ONE man can make a difference and British film-maker Joe Wright does behind the lens of Anna Karenina.
In an act of hubris or just shameless showboating, he upends this emotionally-cold adaptation of Tolstoy with grand, eye-catching flourishes.
Aping the stylistic vision though none of the campness nor heartbreak of Baz Luhrmann, Wright sets the adultery and deception on a theatre stage where the snow-laden locales of 1874 Imperial Russia are dropped into shot or wheeled on by cast members as moveable sets.
All of the technical virtuosity is choreographed with split-second precision that verges on breathtaking.
Costumes and art direction are ravishing, and Seamus McGarvey’s cinematography shimmers with rich colour.
However, such fastidiousness snuffs out any faint flickers of emotion and disjoints the narrative, repeatedly drawing attention to the ambitions of the man in the director’s chair.
Beautiful yet bored socialite Anna (Keira Knightley) travels from St Petersburg to Moscow to provide emotional support to her sister-in-law Dolly (Kelly Macdonald), who has just discovered an affair between her husband Oblonsky (Matthew Macfadyen) and the family governess.
En route, Anna meets Countess Vronskaya (Olivia Williams) and her son, dashing cavalry officer Count Vronsky (Aaron Taylor-Johnson), who is wooing Dolly’s 18-year-old sister Kitty (Alicia Vikander).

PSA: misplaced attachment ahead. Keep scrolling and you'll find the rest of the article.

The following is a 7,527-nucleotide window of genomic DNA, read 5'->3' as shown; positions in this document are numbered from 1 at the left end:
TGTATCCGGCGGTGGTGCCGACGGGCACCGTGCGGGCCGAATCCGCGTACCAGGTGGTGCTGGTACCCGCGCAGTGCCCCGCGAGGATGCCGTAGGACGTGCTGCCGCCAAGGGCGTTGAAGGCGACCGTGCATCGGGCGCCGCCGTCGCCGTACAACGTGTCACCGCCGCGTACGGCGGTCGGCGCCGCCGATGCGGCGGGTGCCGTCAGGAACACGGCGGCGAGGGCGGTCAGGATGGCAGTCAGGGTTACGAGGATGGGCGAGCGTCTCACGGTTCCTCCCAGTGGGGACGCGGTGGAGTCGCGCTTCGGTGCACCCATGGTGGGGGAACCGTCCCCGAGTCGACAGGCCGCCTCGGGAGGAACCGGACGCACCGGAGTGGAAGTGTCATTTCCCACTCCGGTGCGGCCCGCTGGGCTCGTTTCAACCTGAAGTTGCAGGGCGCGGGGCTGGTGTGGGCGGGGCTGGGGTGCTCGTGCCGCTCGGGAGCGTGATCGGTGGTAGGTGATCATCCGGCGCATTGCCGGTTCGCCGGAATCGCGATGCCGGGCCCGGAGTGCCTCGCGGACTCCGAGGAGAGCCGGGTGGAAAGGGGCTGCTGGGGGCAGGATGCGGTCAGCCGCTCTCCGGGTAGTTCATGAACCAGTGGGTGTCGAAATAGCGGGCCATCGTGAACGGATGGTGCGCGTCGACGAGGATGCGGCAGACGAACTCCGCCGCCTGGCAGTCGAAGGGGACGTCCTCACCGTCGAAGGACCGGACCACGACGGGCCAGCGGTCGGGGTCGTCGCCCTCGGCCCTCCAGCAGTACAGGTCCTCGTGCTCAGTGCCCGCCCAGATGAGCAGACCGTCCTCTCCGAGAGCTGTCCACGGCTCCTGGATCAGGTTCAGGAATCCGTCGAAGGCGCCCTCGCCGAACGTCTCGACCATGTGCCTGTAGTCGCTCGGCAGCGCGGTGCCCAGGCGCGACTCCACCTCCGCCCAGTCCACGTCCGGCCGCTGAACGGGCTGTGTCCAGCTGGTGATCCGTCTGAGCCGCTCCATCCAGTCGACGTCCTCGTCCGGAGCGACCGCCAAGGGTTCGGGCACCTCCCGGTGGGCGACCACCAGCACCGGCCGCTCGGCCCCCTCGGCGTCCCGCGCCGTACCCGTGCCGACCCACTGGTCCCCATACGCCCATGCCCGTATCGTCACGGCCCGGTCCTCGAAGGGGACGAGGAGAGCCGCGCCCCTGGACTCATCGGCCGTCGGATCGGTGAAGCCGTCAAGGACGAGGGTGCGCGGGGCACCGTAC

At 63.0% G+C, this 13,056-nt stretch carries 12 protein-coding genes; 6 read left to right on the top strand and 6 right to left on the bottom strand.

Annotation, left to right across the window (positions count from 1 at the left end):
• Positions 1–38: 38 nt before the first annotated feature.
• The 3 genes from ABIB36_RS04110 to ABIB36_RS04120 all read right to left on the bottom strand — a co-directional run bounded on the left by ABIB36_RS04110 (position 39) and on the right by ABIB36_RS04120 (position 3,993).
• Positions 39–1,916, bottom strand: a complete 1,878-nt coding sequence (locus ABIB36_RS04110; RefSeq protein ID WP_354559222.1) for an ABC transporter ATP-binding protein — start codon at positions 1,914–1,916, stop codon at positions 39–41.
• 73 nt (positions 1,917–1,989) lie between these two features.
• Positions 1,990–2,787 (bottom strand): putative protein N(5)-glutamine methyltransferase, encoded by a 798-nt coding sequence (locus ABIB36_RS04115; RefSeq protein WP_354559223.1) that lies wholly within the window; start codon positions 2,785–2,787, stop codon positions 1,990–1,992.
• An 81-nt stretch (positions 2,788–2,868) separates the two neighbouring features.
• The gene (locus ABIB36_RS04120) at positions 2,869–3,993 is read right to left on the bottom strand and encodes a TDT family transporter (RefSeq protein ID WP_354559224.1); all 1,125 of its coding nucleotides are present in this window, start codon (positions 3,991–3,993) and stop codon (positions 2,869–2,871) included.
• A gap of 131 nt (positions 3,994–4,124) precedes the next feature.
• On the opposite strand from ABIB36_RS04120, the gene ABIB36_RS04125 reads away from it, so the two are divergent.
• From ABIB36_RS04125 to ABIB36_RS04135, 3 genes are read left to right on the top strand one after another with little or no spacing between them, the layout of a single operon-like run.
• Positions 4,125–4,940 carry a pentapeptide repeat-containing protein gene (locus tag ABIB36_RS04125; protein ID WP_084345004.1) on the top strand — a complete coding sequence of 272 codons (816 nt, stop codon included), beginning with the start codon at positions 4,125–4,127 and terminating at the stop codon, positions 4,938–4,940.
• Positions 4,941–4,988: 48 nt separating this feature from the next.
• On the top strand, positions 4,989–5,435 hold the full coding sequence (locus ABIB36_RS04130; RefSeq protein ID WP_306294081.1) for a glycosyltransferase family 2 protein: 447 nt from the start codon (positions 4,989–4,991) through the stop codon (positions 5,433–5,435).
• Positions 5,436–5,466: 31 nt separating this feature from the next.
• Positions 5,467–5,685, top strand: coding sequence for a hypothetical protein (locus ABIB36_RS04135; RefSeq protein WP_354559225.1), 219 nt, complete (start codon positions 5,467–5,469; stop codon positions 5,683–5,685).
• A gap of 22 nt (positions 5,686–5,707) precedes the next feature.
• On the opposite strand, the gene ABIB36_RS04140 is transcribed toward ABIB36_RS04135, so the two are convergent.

At the latter’s debutante ball, Anna shamelessly dances with Count Vronsky, sowing the seeds of her downfall.
The wife returns to Moscow to her politically-influential husband, Alexei (Jude Law), but Count Vronsky follows, determined that Anna should run away with him, despite the shame they would both bear for such a betrayal.
Anna Karenina is a big, expensive bauble: pristine, polished and admirable, but structurally brittle and completely hollow.
Knightley pouts with intent as she pursues Taylor-Johnson’s man in uniform with lust-fuelled fury.
Alas, on-screen sexual chemistry is frozen by blasts of ill Arctic winds.
Law is more restrained, successfully internalising his character’s emotions, but supporting performances are largely submerged beneath the frou-frou.
From the lustrous opening frames, with an orchestra striking up as the curtain rises on Wright’s ornate vision, it’s evident that this is his most concerted effort to woo Oscar voters and make amends for the snub for his 2007 adaptation of Atonement.